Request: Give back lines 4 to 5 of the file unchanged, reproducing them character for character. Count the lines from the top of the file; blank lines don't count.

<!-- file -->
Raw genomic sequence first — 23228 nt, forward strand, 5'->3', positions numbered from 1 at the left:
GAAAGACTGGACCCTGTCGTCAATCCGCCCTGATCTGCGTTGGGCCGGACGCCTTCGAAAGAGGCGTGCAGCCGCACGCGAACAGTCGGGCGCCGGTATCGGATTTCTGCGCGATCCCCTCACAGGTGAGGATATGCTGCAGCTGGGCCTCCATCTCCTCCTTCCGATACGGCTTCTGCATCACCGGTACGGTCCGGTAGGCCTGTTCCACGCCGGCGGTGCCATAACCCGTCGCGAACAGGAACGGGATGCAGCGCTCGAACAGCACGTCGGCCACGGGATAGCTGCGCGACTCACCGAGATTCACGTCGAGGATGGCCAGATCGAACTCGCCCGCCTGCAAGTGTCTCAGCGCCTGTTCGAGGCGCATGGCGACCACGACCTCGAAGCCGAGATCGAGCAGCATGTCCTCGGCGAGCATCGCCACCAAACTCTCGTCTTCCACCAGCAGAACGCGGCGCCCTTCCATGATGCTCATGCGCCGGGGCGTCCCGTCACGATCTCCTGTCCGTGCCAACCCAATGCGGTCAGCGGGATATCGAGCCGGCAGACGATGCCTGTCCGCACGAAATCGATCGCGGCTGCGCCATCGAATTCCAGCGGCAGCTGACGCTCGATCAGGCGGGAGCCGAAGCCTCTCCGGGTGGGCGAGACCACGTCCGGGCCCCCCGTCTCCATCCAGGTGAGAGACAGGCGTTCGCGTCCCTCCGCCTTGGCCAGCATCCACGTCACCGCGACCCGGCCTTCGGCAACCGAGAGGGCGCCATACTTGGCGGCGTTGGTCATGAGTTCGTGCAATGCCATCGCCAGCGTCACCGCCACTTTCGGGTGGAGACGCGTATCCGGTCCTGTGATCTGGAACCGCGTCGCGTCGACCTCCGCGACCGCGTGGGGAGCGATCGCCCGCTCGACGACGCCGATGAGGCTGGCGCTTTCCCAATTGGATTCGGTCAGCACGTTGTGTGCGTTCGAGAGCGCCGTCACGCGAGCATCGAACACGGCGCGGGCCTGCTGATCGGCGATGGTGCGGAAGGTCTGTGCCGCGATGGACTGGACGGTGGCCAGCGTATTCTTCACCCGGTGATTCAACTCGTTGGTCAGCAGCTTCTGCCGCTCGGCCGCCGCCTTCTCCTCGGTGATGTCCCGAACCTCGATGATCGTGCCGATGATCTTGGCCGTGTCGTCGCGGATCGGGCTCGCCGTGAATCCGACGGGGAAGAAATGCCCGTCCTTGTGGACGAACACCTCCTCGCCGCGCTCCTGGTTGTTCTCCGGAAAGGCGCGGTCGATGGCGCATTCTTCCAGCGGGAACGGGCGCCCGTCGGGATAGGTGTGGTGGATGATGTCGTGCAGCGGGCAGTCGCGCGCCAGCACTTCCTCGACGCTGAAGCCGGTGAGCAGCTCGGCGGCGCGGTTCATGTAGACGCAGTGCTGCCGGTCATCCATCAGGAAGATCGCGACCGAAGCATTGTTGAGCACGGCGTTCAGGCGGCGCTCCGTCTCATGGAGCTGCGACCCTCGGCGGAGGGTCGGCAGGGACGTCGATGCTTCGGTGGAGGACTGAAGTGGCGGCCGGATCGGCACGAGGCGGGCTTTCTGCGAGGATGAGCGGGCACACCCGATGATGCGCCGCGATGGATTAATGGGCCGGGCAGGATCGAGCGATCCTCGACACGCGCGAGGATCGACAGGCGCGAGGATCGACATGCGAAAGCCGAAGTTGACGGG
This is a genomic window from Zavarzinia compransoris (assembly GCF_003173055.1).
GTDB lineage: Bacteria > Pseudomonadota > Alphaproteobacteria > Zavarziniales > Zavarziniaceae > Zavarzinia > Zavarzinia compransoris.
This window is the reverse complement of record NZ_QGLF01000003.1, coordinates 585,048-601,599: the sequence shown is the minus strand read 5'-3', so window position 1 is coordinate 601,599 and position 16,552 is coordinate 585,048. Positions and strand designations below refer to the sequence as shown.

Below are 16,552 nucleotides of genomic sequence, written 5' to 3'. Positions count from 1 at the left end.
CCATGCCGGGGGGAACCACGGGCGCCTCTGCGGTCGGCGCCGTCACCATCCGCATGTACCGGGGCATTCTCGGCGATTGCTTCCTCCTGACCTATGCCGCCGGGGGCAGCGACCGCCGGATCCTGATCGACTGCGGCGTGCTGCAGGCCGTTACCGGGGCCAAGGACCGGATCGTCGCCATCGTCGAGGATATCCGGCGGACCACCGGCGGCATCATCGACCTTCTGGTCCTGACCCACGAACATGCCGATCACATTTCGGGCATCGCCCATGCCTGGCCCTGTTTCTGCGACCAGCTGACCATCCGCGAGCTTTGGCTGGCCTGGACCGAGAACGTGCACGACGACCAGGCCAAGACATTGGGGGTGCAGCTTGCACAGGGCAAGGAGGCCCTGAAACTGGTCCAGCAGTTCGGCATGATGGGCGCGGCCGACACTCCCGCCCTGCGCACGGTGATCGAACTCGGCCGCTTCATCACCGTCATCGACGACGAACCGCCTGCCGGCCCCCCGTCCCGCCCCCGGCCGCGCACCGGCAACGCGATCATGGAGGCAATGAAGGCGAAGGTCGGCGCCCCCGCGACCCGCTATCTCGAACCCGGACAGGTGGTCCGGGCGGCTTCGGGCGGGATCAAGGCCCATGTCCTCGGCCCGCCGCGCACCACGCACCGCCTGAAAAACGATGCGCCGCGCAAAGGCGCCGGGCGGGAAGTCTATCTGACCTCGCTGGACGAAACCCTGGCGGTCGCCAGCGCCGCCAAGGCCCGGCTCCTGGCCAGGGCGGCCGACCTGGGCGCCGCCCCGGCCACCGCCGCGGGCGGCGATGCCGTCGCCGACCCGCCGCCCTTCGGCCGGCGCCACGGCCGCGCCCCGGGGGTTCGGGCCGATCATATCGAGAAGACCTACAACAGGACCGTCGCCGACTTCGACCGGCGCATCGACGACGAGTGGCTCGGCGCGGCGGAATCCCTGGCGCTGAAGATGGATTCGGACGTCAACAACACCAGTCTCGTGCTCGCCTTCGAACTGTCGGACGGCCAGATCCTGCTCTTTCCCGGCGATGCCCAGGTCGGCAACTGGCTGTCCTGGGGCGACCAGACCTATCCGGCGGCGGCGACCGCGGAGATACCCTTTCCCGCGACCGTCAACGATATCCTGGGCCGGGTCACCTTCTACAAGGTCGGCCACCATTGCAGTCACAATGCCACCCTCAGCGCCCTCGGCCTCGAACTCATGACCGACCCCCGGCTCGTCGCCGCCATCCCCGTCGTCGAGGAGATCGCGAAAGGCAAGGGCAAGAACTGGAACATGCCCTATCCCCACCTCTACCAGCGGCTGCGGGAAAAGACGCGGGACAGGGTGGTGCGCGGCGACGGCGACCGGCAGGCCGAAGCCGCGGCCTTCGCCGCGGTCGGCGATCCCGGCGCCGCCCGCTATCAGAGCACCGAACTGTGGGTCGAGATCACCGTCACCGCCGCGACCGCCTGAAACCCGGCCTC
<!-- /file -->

GTDB lineage: Bacteria > Pseudomonadota > Alphaproteobacteria > Zavarziniales > Zavarziniaceae > Zavarzinia > Zavarzinia compransoris.
This window is the reverse complement of record NZ_QGLF01000003.1, coordinates 585,048-601,599: the sequence shown is the minus strand read 5'-3', so window position 1 is coordinate 601,599 and position 16,552 is coordinate 585,048. Positions and strand designations below refer to the sequence as shown.